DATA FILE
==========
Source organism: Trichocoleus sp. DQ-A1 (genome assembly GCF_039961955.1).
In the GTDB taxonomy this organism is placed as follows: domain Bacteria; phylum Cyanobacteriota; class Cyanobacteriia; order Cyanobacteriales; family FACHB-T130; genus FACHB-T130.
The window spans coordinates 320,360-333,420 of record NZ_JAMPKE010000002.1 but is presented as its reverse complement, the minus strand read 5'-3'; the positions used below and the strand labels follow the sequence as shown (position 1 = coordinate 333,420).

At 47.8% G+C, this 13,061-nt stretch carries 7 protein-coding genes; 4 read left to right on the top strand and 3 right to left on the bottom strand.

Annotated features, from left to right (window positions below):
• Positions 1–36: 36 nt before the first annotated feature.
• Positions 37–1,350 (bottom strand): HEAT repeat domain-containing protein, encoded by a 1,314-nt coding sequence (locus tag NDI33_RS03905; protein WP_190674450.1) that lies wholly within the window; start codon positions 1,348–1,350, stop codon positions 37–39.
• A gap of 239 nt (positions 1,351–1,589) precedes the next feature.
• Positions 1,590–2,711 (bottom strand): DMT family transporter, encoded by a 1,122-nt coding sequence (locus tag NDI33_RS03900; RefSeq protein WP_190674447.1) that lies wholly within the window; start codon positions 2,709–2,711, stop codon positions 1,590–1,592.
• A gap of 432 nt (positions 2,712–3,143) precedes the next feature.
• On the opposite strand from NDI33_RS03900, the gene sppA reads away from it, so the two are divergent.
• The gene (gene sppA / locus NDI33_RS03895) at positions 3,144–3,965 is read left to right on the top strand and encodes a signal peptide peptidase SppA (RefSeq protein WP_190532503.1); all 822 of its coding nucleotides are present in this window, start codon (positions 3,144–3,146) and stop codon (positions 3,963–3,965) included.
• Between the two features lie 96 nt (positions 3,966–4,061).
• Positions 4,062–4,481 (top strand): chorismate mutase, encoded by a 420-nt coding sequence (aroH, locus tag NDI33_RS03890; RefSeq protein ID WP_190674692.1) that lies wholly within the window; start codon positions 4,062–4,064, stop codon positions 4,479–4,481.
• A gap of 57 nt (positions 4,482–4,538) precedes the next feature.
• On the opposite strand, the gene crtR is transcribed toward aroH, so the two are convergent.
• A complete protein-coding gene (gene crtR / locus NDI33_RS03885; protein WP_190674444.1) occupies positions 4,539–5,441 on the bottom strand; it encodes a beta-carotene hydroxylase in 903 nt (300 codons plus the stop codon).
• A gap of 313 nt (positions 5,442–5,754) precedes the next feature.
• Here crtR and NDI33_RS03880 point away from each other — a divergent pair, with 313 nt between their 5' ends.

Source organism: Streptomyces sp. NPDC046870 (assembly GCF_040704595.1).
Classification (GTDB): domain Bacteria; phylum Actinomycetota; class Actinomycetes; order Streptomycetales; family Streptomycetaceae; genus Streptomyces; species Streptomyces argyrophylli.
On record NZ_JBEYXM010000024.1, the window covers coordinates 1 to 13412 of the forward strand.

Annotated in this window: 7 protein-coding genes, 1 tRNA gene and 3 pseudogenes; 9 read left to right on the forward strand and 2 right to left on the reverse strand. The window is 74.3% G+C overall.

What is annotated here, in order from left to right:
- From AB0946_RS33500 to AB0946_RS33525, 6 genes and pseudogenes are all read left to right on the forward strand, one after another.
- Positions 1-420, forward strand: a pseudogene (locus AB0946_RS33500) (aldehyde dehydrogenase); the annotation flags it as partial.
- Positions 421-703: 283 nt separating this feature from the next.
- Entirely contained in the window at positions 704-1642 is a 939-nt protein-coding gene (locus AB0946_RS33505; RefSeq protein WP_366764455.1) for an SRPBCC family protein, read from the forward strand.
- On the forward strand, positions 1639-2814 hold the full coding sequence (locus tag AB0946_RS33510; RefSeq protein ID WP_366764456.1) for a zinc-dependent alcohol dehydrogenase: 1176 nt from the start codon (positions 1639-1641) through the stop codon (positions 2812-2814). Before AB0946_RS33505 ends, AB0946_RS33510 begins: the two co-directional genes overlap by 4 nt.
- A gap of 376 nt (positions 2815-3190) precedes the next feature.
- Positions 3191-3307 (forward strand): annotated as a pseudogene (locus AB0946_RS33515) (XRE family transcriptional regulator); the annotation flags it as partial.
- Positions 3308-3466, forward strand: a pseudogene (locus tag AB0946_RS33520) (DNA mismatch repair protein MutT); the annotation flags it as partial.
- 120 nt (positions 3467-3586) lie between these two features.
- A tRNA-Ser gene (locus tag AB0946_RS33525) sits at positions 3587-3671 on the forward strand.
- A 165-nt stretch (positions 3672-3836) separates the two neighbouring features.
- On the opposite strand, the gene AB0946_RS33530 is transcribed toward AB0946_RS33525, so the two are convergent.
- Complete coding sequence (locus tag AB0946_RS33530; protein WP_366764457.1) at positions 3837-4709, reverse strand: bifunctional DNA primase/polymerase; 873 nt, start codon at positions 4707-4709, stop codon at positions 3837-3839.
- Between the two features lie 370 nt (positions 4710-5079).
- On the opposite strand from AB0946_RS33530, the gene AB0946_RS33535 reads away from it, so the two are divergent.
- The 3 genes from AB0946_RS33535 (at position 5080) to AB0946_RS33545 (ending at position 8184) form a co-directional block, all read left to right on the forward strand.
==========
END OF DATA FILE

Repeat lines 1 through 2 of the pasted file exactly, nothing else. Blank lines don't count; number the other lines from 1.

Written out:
Source organism: Trichocoleus sp. DQ-A1 (genome assembly GCF_039961955.1).
In the GTDB taxonomy this organism is placed as follows: domain Bacteria; phylum Cyanobacteriota; class Cyanobacteriia; order Cyanobacteriales; family FACHB-T130; genus FACHB-T130.